Jan Haken (Idatase): I met Philipp Herzog at university where he was one of my co-students. He’d been working in the IT industry with his own business for quite a few years before I met him and we started to cooperate more and more with our projects. He also has a finance and business background and a very structured and disciplined approach which I came to realize is a really good fit to compensate for my own sometimes rather impulsive style, but it also works the other way around. We tend to have our arguments but always come to a solid conclusion which almost always yields a much better result than either of us could have achieved on their own. And the very fact that we’re able to tell each other straight to our faces what we think and mutually value the other’s input is worth a fortune in my book when it comes to running a company!
Tung is originally from Vietnam and made his decision to come to Germany to study just because of the German beer, which is obviously good reasoning in its own right but he’s also an amazingly skilled developer. We also studied together in our very first semester at the Technical University in Darmstadt. After university, he spent more than 2 years at SAP where he worked as a researcher in the field of machine learning. He was always fascinated by the startup spirit and willing to create things. He has a competitive mind and has been involved with competitions for more than two thirds of his life (from the age of 10, as he recalls).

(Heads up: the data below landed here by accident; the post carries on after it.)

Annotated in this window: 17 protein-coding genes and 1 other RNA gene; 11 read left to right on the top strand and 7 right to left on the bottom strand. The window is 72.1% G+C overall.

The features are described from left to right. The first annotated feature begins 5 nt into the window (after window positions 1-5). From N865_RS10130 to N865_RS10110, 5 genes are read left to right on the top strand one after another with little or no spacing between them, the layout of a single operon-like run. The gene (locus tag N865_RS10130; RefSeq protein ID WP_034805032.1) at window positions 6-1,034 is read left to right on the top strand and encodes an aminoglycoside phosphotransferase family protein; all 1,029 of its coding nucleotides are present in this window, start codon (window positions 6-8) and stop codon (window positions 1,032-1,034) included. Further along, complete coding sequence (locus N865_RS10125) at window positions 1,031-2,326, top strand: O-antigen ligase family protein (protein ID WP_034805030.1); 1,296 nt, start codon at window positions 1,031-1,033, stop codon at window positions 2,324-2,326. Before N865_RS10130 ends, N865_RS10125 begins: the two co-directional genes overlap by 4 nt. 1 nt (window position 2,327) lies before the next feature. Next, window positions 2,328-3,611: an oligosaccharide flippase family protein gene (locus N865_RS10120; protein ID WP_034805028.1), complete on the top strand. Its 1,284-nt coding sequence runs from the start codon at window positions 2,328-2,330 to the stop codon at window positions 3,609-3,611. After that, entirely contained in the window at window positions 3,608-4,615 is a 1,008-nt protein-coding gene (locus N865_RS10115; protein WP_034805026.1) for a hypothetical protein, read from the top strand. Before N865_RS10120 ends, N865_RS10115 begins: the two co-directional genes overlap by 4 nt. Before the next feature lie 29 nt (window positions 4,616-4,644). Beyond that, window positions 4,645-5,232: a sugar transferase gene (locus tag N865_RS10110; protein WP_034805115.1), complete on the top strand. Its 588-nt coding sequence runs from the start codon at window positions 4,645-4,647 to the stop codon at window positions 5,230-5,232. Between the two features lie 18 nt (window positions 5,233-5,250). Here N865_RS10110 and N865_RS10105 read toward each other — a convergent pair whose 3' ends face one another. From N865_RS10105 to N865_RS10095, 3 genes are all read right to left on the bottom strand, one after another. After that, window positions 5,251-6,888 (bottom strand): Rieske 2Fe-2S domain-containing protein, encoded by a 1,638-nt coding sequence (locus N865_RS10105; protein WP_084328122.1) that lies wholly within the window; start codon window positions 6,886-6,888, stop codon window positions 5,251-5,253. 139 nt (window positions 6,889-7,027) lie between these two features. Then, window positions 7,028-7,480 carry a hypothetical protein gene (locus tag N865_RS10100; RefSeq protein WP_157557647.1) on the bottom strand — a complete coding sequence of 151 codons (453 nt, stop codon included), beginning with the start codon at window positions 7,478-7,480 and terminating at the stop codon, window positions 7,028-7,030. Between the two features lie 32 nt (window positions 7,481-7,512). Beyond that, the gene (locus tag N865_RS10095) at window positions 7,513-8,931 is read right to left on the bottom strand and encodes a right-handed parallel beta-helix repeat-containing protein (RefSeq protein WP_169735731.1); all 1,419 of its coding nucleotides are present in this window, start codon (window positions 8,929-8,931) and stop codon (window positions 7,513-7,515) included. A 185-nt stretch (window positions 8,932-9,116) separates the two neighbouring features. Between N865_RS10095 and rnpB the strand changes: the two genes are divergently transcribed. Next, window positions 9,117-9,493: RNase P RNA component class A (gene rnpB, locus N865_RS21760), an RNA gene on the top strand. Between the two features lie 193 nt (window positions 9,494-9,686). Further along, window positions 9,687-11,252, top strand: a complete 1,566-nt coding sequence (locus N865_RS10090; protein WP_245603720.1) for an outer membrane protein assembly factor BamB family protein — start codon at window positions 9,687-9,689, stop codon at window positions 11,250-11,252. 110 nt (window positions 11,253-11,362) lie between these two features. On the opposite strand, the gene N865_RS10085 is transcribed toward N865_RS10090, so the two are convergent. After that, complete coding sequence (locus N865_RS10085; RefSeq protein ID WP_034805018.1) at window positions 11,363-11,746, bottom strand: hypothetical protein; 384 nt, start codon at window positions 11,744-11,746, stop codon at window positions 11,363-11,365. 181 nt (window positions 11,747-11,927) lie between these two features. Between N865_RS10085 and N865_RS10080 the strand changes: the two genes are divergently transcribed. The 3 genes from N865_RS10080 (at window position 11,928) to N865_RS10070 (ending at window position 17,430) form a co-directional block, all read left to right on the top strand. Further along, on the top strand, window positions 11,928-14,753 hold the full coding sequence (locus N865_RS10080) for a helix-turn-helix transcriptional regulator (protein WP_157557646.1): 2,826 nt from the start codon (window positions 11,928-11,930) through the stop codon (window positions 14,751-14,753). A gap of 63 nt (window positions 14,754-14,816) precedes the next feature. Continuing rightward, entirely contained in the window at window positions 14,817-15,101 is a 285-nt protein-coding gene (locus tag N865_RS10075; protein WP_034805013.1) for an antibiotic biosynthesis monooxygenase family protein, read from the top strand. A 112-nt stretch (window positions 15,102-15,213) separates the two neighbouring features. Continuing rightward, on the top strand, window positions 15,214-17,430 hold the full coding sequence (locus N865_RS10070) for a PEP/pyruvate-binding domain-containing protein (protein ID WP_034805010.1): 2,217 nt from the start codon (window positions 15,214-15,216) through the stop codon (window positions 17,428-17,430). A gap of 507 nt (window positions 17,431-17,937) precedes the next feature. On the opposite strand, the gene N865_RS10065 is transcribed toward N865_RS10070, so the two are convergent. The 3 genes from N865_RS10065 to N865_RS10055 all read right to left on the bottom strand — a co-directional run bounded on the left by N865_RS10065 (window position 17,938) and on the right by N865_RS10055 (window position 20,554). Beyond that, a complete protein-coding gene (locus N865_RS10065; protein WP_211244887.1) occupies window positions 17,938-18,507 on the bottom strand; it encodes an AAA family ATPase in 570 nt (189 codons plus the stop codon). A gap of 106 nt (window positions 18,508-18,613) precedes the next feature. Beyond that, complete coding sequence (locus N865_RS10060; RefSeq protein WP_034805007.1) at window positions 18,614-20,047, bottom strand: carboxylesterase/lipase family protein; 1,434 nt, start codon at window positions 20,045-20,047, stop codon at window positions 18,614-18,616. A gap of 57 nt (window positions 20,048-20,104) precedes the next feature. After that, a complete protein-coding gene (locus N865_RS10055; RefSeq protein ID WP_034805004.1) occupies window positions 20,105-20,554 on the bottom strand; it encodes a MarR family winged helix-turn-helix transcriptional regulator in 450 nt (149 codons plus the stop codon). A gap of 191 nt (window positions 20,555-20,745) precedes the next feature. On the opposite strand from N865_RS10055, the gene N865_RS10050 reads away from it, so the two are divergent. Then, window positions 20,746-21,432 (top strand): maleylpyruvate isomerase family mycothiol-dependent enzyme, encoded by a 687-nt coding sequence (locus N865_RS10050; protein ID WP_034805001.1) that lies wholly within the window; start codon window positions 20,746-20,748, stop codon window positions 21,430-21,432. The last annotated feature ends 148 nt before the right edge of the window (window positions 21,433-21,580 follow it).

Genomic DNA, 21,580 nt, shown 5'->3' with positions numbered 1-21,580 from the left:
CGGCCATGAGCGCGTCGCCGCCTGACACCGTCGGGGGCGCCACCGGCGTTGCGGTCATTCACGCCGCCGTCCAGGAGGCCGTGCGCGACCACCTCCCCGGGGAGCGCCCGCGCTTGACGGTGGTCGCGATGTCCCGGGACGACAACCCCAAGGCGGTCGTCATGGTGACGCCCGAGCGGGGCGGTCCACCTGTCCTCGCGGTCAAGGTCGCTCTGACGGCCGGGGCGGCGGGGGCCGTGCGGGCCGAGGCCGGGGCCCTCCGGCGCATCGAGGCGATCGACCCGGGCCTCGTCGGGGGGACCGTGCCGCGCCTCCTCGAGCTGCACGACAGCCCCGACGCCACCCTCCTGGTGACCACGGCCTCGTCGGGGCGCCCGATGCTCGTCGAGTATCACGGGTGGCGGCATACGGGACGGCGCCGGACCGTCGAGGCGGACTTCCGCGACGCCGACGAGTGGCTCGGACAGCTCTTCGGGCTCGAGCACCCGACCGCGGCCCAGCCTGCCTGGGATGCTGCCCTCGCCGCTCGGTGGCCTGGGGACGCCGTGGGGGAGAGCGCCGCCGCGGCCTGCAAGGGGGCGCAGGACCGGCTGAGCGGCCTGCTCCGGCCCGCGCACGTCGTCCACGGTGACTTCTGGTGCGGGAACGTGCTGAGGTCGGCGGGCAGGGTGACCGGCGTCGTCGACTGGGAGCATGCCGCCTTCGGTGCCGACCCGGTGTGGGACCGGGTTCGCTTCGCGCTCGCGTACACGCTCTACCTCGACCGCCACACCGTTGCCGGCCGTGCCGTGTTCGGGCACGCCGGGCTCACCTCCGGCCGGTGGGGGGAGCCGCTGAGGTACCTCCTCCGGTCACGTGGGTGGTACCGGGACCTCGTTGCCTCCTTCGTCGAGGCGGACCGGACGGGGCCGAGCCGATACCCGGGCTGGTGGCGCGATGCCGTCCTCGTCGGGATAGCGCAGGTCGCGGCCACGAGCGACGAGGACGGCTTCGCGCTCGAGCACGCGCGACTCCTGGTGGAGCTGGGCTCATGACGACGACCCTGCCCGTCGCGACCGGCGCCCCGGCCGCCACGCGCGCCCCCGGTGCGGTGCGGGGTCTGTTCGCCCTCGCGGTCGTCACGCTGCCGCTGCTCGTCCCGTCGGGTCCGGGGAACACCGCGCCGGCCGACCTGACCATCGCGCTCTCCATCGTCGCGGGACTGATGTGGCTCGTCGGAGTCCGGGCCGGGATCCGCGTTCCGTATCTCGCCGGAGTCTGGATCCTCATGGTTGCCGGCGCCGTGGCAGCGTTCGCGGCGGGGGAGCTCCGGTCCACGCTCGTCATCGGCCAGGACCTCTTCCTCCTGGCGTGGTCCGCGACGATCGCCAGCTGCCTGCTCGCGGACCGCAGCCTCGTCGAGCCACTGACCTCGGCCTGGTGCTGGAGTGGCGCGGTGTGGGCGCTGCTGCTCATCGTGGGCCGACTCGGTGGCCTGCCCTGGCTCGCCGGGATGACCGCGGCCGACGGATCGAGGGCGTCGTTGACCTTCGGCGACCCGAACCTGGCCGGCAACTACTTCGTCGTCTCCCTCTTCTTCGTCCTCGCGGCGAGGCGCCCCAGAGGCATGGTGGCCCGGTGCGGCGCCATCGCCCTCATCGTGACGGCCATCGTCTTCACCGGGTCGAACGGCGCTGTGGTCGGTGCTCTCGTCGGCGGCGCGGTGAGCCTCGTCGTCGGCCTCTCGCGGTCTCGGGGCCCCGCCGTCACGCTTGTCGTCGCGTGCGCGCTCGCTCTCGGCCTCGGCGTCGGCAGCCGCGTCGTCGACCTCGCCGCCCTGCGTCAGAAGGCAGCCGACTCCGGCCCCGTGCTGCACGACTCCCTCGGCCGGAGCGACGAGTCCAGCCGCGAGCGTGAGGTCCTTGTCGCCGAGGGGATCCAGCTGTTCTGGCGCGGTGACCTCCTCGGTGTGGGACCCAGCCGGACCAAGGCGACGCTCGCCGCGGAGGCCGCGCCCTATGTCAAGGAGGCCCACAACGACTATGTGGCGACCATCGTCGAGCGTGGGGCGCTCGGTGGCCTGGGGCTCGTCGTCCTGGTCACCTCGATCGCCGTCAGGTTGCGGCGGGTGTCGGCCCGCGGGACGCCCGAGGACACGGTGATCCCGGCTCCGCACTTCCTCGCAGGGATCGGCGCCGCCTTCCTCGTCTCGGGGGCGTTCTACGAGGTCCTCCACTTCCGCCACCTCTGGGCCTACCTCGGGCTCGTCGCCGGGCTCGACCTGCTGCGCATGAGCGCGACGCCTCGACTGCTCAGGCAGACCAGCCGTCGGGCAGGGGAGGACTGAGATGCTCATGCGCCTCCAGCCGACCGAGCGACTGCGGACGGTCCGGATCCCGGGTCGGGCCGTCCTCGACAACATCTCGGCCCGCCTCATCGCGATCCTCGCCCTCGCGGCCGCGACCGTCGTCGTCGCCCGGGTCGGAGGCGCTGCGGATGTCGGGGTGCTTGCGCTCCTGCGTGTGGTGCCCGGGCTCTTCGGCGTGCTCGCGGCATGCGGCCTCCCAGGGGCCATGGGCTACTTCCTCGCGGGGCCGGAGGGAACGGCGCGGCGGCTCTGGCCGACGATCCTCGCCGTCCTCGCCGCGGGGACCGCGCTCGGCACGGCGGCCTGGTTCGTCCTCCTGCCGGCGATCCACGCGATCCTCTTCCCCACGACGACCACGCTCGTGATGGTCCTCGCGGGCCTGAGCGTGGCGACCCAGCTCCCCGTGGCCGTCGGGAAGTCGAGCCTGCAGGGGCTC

I myself started my first IT business at the age of 19 and was always interested in emerging developments in technology and science. I love traveling the world and spent many months in Hong Kong throughout my physics studies and I still have quite a soft spot for the place. What I love about idatase is that we managed to bring together an international team of brilliant minds and really great people who I just love working with. When we stumbled on the idea for NetLume it was instantly clear to me that with this team, we just had to go for it! Even after 15 years of running my own business I’m still very excited about building something new and vibrant such as idatase.
Machine-to-machine communication seems to be quite a challenge. Looking at the current status, can machines as we know them actually communicate with each other already? Or is this rather still a futuristic scenario? In the short terms, are you developing for a demand to come or an existing one?
Jan Haken (Idatase): Of course the kind of machines we work with don’t meet up at Starbucks to talk shop and chat about their horrible bosses who just bought that nasty surveillance tool – even though if they did, NetLume would certainly pick up that behavior for us to study! Nonetheless, there certainly is communication on a technical and formal level, after all that’s what computer and sensor networks are all about. For example, to a certain extent, and as we see them in basically every industry, modern just-in-time philosophies will always need the highest possible level of situational awareness, throughout the supply chain. This information distribution gets more and more automated to raise efficiency. NetLume itself uses this kind of information, delivered by all nodes in an abstract network. This might consist of several machines, many parts of one machine or even multi-layered approaches of both.
Obviously all this gets even more interesting as communication protocols between machines become more and more sophisticated, and at some point they will even use their own set of self-learning algorithms. So in my opinion, using a tool like NetLume will only increase in its usefulness in terms of understanding what is going on in such complex networks.